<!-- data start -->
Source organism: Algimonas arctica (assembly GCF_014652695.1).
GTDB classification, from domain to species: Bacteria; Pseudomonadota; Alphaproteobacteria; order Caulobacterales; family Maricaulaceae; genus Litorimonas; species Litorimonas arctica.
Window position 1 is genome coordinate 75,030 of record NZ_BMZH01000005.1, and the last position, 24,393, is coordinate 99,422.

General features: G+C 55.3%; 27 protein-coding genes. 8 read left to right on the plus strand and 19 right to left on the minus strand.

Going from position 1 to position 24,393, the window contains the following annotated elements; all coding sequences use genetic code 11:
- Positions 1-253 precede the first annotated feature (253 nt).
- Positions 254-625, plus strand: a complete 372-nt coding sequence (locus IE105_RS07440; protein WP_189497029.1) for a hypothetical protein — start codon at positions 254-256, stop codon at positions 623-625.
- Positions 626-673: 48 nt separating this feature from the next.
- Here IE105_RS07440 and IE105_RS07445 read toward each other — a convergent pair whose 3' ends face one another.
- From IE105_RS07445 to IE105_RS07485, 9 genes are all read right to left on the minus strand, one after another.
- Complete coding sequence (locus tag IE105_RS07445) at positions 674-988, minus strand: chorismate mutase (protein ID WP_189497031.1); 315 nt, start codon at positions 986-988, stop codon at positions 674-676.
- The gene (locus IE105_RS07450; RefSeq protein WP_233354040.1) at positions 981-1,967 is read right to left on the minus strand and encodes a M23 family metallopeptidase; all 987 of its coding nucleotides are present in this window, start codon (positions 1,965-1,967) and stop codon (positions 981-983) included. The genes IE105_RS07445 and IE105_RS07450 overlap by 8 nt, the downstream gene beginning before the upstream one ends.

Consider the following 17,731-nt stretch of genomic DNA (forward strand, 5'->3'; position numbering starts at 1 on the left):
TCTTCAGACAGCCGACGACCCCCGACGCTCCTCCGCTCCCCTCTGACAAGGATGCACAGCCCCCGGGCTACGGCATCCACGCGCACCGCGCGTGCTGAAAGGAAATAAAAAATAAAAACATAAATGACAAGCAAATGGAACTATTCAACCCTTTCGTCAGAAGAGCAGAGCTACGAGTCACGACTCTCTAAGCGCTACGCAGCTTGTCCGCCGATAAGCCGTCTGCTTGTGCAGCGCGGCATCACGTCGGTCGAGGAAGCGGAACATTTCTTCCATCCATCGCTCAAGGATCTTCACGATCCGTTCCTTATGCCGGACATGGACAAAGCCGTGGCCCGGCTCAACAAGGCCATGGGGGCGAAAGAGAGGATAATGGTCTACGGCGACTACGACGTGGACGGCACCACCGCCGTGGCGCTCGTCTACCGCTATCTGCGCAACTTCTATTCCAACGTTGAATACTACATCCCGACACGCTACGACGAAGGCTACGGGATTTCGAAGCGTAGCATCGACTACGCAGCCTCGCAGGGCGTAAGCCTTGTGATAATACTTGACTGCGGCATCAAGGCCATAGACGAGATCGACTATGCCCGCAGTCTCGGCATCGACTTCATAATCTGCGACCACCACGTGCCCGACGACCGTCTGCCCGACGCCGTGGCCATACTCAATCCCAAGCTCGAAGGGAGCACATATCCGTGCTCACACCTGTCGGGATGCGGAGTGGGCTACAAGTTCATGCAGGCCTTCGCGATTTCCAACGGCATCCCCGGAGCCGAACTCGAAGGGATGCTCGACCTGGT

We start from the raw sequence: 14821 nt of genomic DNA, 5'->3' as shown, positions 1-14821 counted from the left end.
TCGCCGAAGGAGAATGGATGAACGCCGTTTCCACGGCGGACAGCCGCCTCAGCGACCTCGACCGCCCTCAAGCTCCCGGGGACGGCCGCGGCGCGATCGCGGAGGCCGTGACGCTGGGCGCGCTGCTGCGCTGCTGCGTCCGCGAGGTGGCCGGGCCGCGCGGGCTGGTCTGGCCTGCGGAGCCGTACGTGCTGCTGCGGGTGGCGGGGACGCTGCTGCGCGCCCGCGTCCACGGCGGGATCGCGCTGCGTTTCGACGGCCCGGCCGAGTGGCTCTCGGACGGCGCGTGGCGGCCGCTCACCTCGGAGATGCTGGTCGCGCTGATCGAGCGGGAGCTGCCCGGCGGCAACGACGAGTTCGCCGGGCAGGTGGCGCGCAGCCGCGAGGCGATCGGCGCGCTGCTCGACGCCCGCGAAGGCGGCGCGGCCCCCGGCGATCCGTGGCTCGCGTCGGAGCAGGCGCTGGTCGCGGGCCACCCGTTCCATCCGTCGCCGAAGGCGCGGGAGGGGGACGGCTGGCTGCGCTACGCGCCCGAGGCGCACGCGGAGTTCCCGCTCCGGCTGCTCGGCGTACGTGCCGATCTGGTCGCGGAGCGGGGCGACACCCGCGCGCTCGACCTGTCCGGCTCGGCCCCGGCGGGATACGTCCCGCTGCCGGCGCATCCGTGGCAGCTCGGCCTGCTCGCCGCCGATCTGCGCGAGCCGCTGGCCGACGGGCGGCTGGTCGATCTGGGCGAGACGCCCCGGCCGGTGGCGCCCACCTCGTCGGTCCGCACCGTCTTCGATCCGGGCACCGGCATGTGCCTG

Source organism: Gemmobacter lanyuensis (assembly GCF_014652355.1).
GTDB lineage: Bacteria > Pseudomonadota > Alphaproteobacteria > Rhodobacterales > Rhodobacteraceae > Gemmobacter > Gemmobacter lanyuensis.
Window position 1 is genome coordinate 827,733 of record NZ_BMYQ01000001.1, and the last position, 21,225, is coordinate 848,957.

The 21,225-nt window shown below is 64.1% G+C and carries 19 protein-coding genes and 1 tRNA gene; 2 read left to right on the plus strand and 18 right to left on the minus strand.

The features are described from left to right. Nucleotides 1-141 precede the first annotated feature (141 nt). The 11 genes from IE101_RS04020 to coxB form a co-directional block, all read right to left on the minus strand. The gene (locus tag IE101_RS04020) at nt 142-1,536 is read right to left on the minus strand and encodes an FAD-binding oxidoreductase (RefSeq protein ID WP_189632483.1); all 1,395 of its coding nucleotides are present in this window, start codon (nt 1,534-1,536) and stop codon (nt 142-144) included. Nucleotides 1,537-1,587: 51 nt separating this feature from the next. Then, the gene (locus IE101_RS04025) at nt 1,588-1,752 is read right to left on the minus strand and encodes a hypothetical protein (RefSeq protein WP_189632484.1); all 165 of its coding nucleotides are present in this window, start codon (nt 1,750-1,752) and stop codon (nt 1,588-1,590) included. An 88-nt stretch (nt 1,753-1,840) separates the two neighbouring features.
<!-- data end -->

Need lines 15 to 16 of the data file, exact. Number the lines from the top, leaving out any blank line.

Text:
We start from the raw sequence: 14821 nt of genomic DNA, 5'->3' as shown, positions 1-14821 counted from the left end.
TCGCCGAAGGAGAATGGATGAACGCCGTTTCCACGGCGGACAGCCGCCTCAGCGACCTCGACCGCCCTCAAGCTCCCGGGGACGGCCGCGGCGCGATCGCGGAGGCCGTGACGCTGGGCGCGCTGCTGCGCTGCTGCGTCCGCGAGGTGGCCGGGCCGCGCGGGCTGGTCTGGCCTGCGGAGCCGTACGTGCTGCTGCGGGTGGCGGGGACGCTGCTGCGCGCCCGCGTCCACGGCGGGATCGCGCTGCGTTTCGACGGCCCGGCCGAGTGGCTCTCGGACGGCGCGTGGCGGCCGCTCACCTCGGAGATGCTGGTCGCGCTGATCGAGCGGGAGCTGCCCGGCGGCAACGACGAGTTCGCCGGGCAGGTGGCGCGCAGCCGCGAGGCGATCGGCGCGCTGCTCGACGCCCGCGAAGGCGGCGCGGCCCCCGGCGATCCGTGGCTCGCGTCGGAGCAGGCGCTGGTCGCGGGCCACCCGTTCCATCCGTCGCCGAAGGCGCGGGAGGGGGACGGCTGGCTGCGCTACGCGCCCGAGGCGCACGCGGAGTTCCCGCTCCGGCTGCTCGGCGTACGTGCCGATCTGGTCGCGGAGCGGGGCGACACCCGCGCGCTCGACCTGTCCGGCTCGGCCCCGGCGGGATACGTCCCGCTGCCGGCGCATCCGTGGCAGCTCGGCCTGCTCGCCGCCGATCTGCGCGAGCCGCTGGCCGACGGGCGGCTGGTCGATCTGGGCGAGACGCCCCGGCCGGTGGCGCCCACCTCGTCGGTCCGCACCGTCTTCGATCCGGGCACCGGCATGTGCCTG